His research has found playful adults to be observant and good at innovation and problem-solving, able to see from different perspectives and to find interest in even monotonous tasks. As Proyer sees it, it is a positive trait – though he agrees that there may need to be new vocabulary for it to be appreciated as such. (In German, he notes, even the word for “playfulness” has the same negative connotations that “silly” has in English; while “silly” itself translates to mean “stupid”.)

For me, playfulness has been a sort of stress relief, pushing the limits of good sense and our housebound reality. It is telling that my flatmates and I plumbed new depths of silliness at the party we threw to mark six weeks of lockdown, popping balloons with skewers in our mouths and our hands tied behind our backs.

Had you found yourself at such a party, you would have been justified in leaving immediately. But it is those moments of levity, no matter how contrived, that stand out in my memory of lockdown so far, marking not only the passage of time but our mastery of it – if only in the smallest, inconsequential domains.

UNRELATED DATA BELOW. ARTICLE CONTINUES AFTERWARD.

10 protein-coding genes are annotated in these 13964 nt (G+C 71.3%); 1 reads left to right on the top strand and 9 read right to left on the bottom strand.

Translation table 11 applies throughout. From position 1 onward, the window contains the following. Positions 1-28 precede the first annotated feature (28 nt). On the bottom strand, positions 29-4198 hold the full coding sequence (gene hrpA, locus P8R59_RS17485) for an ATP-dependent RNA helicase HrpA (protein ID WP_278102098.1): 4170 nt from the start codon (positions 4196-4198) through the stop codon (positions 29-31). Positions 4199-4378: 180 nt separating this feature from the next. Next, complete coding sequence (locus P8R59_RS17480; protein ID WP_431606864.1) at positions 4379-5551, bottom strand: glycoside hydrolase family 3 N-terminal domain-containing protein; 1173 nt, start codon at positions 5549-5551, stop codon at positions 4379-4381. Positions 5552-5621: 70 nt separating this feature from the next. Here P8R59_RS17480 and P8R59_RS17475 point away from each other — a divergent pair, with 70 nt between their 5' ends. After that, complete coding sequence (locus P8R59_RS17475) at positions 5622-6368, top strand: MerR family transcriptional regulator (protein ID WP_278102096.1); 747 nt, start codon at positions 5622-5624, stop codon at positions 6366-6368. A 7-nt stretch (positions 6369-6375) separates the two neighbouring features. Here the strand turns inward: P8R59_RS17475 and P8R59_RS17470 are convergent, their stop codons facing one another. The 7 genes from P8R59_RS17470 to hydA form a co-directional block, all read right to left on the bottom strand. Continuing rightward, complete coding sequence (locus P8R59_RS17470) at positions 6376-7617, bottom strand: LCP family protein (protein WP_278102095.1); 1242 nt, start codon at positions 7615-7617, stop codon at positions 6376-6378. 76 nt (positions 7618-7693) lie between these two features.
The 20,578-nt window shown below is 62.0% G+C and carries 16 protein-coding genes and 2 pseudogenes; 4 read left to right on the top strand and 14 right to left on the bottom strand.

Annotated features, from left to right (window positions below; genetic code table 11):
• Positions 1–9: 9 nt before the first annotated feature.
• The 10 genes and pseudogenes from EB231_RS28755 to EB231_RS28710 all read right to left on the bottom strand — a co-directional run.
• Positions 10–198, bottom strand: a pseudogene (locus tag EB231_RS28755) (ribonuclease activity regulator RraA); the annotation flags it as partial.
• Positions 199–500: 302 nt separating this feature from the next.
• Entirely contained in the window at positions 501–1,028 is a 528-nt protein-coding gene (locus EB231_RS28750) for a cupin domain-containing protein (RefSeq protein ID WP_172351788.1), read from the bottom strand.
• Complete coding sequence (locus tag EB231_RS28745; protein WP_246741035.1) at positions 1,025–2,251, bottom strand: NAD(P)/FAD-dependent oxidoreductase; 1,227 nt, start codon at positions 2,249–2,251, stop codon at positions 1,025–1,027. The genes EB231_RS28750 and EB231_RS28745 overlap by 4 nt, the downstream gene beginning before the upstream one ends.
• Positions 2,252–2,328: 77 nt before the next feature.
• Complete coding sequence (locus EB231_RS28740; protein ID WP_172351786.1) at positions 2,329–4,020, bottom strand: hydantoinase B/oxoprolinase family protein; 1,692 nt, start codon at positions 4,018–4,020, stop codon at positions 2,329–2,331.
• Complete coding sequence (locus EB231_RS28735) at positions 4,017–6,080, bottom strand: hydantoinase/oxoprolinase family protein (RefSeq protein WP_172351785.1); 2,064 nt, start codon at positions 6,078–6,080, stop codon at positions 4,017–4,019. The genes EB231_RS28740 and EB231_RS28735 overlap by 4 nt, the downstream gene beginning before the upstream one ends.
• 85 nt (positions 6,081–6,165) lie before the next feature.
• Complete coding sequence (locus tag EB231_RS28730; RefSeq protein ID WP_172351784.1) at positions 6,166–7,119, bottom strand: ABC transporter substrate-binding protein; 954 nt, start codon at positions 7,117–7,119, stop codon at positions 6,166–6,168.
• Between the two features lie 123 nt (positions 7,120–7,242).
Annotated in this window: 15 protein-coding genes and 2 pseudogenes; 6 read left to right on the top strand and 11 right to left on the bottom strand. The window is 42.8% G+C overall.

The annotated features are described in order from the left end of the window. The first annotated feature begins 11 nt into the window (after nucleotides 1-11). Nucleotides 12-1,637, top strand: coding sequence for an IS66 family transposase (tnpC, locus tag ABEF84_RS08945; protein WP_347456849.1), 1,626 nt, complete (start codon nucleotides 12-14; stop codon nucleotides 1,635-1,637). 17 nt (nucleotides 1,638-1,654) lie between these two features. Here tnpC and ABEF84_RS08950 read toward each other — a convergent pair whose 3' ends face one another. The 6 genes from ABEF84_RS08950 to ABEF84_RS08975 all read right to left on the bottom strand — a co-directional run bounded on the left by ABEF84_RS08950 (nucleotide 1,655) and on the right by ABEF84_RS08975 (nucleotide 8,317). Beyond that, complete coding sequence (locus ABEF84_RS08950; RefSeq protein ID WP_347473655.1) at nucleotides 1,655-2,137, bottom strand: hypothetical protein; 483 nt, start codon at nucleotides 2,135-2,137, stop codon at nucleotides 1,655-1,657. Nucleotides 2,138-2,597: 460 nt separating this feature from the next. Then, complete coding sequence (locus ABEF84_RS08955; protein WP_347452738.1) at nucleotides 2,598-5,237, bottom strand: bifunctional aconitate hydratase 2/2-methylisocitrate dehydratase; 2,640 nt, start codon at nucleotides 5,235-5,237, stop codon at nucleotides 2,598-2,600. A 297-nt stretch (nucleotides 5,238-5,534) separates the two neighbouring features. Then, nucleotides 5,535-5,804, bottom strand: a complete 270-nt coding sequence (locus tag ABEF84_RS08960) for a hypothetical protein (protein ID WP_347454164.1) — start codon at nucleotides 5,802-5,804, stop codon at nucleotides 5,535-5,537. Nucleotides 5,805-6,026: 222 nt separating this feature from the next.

New York Times writer Molly Young described her quarantine experiments with sleeping in places other than her bed, working from her floor, and eschewing clothing and cutlery “just to see what it was like”. Through these “minor acts of norm-shedding”, Young wrote, she was able to warp reality, creating a new one where she had total autonomy. I recognise the impulse. Silliness can be self-protective; a way of eluding an “unprecedented” challenge instead of caving into it. Radio 1 Breakfast host Greg James described his job to me last year as generating “fun for fun’s sake” against a backdrop (even then) of toxicity and fear, saying: “Isn’t it a great time to be silly?”

To play is to bend limits rather than rally against them and maybe, in doing so, find unexpected room to move. It is in essence freedom, if only illusory – and there can be relief in that, too. “That willingness to do silly things, to be playful, can be like saying, ‘We’re going to relax the constraints of the world,’” says Gibson.

Lockdown may have eased but we have a long way to go before anything like normality returns. For as long as we are in this limbo, I am happy to hang on to that funhouse-mirror lens I found in lockdown, and make space for silliness. It can be liberating to look into the abyss – and find a pair of googly eyes looking back.





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Johny Watshon

Life is like a running cycle right! I am a news editor at TIMES. Collecting <a href="https://usanewsupdate.com/" target="_blank" rel="noopener noreferrer">News</a> is my passion. Because my visitors have the right to know the truth and perfectly.